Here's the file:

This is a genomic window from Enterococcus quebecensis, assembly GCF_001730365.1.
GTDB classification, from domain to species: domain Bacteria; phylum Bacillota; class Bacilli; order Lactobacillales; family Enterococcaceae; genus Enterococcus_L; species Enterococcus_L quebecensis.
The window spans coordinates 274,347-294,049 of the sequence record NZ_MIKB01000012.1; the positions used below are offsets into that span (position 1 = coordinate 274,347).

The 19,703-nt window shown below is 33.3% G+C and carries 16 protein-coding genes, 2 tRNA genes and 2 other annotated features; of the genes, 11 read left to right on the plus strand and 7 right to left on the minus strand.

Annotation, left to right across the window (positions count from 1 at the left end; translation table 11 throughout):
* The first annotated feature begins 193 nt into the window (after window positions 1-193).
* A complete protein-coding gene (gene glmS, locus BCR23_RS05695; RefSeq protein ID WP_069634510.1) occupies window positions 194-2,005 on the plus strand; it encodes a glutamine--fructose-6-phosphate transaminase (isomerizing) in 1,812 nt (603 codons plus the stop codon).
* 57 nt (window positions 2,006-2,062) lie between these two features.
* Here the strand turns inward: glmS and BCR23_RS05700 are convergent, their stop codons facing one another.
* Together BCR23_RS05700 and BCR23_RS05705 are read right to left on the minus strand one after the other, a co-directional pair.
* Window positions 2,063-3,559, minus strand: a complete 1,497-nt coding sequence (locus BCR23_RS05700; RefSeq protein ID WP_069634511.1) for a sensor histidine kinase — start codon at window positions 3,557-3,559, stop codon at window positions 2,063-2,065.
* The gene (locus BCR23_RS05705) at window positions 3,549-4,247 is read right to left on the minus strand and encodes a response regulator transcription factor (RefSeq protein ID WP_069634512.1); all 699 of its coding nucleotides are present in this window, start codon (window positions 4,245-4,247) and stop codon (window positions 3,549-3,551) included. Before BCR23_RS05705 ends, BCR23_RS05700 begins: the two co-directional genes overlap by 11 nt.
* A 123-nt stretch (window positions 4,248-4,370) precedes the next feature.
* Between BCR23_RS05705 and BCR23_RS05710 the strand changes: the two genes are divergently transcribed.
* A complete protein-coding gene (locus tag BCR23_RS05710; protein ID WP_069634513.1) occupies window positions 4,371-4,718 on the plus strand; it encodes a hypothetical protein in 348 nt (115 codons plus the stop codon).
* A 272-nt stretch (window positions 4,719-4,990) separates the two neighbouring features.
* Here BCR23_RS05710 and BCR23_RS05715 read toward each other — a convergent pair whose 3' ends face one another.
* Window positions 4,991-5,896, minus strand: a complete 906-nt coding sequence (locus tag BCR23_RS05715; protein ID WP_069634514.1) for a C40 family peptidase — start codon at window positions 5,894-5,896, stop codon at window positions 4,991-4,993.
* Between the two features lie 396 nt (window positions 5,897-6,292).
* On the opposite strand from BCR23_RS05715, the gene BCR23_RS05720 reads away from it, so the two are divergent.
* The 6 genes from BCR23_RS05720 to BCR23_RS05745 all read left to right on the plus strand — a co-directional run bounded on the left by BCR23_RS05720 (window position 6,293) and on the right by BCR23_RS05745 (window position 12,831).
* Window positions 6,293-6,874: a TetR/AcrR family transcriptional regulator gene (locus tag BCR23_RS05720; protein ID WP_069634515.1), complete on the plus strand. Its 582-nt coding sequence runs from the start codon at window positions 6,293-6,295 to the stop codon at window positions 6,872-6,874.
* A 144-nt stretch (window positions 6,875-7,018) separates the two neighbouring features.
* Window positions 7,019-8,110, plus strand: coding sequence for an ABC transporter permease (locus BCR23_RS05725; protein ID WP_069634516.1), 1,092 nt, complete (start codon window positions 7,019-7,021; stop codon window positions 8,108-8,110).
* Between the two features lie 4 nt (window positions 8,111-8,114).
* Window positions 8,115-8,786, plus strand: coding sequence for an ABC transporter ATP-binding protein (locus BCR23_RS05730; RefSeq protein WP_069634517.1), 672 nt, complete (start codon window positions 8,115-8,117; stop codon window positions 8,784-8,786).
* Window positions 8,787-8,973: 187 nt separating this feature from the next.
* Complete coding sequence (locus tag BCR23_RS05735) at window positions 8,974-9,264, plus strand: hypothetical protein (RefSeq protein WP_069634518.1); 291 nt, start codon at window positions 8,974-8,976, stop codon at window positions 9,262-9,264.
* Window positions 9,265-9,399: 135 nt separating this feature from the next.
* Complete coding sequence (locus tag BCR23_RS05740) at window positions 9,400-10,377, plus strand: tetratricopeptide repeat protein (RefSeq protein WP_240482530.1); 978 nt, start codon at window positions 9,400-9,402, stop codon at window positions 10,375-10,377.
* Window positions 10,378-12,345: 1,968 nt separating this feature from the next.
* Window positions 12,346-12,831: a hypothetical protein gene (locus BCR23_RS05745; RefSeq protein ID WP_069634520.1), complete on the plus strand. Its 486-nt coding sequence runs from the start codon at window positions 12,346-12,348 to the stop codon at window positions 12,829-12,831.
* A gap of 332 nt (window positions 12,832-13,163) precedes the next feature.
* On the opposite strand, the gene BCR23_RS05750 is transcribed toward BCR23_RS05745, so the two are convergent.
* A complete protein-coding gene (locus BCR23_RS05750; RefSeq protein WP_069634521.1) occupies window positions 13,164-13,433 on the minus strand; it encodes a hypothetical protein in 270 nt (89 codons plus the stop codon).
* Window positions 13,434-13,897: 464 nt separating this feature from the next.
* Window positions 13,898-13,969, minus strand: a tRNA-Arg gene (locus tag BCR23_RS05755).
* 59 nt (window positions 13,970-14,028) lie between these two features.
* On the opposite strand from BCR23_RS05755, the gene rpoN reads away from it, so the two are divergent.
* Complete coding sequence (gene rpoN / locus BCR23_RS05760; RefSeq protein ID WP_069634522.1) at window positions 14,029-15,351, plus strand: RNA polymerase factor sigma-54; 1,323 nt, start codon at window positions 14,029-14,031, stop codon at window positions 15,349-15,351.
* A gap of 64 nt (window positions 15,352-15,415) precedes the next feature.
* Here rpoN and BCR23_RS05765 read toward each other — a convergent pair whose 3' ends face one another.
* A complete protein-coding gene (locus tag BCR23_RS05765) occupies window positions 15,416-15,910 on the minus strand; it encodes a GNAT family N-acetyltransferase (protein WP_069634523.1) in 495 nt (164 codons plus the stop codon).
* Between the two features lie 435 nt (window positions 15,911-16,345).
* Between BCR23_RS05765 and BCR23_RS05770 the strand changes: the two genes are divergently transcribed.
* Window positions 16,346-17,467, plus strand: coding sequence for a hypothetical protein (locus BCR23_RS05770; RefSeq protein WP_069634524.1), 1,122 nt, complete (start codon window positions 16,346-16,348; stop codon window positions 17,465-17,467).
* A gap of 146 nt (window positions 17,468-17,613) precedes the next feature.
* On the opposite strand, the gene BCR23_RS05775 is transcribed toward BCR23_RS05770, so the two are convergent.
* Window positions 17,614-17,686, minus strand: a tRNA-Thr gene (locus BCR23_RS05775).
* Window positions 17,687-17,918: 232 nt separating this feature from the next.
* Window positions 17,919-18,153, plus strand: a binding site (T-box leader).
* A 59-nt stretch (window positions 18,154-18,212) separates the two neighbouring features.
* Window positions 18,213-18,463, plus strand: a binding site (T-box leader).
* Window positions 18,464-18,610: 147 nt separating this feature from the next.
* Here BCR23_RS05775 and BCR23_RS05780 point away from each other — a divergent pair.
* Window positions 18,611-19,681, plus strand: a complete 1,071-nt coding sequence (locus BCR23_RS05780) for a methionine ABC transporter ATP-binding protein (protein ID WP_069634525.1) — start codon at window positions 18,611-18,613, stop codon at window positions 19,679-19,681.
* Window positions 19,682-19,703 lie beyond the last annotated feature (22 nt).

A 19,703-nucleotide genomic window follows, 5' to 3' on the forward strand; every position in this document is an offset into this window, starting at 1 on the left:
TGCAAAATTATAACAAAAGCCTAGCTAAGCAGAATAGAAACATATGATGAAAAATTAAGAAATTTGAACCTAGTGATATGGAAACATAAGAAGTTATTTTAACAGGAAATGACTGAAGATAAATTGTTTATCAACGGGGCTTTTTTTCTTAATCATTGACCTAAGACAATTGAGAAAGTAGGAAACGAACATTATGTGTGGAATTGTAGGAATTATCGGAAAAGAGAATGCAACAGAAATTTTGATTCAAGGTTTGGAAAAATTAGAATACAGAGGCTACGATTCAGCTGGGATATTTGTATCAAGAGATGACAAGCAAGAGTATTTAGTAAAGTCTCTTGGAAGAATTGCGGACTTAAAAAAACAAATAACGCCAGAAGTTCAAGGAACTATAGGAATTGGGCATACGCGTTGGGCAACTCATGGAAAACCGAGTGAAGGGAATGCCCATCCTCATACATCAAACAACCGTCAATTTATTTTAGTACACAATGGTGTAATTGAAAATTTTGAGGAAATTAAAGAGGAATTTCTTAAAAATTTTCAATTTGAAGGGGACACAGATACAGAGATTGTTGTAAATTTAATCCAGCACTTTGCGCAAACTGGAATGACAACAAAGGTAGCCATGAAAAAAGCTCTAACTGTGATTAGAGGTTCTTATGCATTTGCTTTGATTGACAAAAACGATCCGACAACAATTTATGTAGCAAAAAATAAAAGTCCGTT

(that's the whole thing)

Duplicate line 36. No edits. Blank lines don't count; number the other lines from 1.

* Window positions 13,434-13,897: 464 nt separating this feature from the next.